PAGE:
Arthur begins his letter by saying he is well and happy, and although his friend Harry is on a different team, they are both still in the Machine Gun section. The battalion is moved round frequently, every few days while they are re-organising. He asks his parents to ensure that they include his 'MG Section' on their envelopes to him. A Lt Dixon was wounded in the area Arthur is now stationed in 1914/15 and he has not yet met his friend Len; he does not expect to see him, he tells his parents. The weather has been fine with a little rain, and he has enjoyed a bath and change of clean underwear, he describes himself and the other men as being a little 'high' and a bit 'chatty' (a colloquialism for their state of uncleanliness). He asks his parents to send 'Keatings' powder and 'Harrison's Pomade'. In his letter he also mentions that he will be writing to other friends and family members; 'Murrays, Hislops'. He has written to his Grandmother and Aunt Jeannie on a previous week. He asks for them to send the Sunday Chronicle weekly for which he will be very pleased (he breaks his letter here while tea is served). More letters are handed out after tea, dated 13th August and two on the 16th. There has been a family argument between two Uncles, Sam and Dick. He seemed a little down in spirits in his last letter home and apologises for complaining on the lack of correspondence from home, as other pals have received larger volumes of post. But however his tone is humorous and up-beat. He has become used to the rough living and even makes quips about the censor using his, 'letter for shaving paper'. He will write to Len and included in the post to his parents, he sends separate letters to his brother Norman.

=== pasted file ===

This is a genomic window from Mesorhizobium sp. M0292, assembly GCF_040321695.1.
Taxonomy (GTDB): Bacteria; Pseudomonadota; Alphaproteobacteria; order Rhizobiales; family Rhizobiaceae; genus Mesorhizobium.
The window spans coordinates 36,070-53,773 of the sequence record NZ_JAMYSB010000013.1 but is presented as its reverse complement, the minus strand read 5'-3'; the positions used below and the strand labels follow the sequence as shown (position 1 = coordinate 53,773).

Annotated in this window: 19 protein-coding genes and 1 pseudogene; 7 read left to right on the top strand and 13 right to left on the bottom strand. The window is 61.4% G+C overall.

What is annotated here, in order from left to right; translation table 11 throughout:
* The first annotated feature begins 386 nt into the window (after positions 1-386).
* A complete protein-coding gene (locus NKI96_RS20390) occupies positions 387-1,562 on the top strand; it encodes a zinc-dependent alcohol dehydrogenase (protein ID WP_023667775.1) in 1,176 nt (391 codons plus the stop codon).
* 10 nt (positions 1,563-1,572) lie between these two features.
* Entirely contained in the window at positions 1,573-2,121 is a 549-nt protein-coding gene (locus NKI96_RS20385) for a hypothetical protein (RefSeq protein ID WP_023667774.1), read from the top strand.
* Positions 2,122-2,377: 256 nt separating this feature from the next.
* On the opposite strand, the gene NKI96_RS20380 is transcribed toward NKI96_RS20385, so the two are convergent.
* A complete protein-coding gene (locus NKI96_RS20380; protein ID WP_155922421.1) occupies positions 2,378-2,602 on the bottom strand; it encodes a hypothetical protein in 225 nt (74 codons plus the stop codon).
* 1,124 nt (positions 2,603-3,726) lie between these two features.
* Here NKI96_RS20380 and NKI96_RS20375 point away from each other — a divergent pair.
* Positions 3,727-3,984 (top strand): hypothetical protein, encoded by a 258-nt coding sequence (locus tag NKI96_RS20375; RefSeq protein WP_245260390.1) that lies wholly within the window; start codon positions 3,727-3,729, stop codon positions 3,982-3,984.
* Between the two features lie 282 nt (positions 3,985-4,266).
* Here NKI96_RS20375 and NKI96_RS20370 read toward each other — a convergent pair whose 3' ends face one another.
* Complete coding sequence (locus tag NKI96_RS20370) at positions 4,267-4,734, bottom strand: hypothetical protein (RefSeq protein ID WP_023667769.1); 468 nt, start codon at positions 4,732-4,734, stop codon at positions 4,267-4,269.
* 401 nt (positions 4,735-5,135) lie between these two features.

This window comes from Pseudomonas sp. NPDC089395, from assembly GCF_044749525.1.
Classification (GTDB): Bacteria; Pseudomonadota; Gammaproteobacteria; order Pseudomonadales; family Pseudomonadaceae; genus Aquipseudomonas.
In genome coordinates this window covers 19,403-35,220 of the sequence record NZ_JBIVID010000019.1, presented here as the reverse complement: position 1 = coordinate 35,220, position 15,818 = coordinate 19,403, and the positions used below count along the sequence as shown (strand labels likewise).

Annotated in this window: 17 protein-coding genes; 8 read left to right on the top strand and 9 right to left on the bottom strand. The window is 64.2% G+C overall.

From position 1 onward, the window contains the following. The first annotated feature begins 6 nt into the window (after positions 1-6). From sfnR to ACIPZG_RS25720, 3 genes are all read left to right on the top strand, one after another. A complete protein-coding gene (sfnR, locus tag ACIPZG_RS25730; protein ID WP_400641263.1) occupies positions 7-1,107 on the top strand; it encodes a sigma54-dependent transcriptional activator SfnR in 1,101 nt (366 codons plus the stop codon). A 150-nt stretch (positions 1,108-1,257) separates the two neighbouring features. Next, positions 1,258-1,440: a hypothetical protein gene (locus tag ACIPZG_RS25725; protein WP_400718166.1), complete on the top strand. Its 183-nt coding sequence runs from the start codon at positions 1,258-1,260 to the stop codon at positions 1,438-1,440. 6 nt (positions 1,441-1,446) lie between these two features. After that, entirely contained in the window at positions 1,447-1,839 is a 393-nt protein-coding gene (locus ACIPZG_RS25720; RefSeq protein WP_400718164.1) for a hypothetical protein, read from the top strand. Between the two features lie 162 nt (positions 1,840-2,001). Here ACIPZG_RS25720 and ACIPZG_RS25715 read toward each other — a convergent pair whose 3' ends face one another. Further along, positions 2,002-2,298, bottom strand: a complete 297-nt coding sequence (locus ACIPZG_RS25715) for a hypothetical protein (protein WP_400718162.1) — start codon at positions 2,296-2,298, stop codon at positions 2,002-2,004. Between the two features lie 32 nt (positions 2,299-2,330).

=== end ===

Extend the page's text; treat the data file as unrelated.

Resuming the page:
Dated at: France.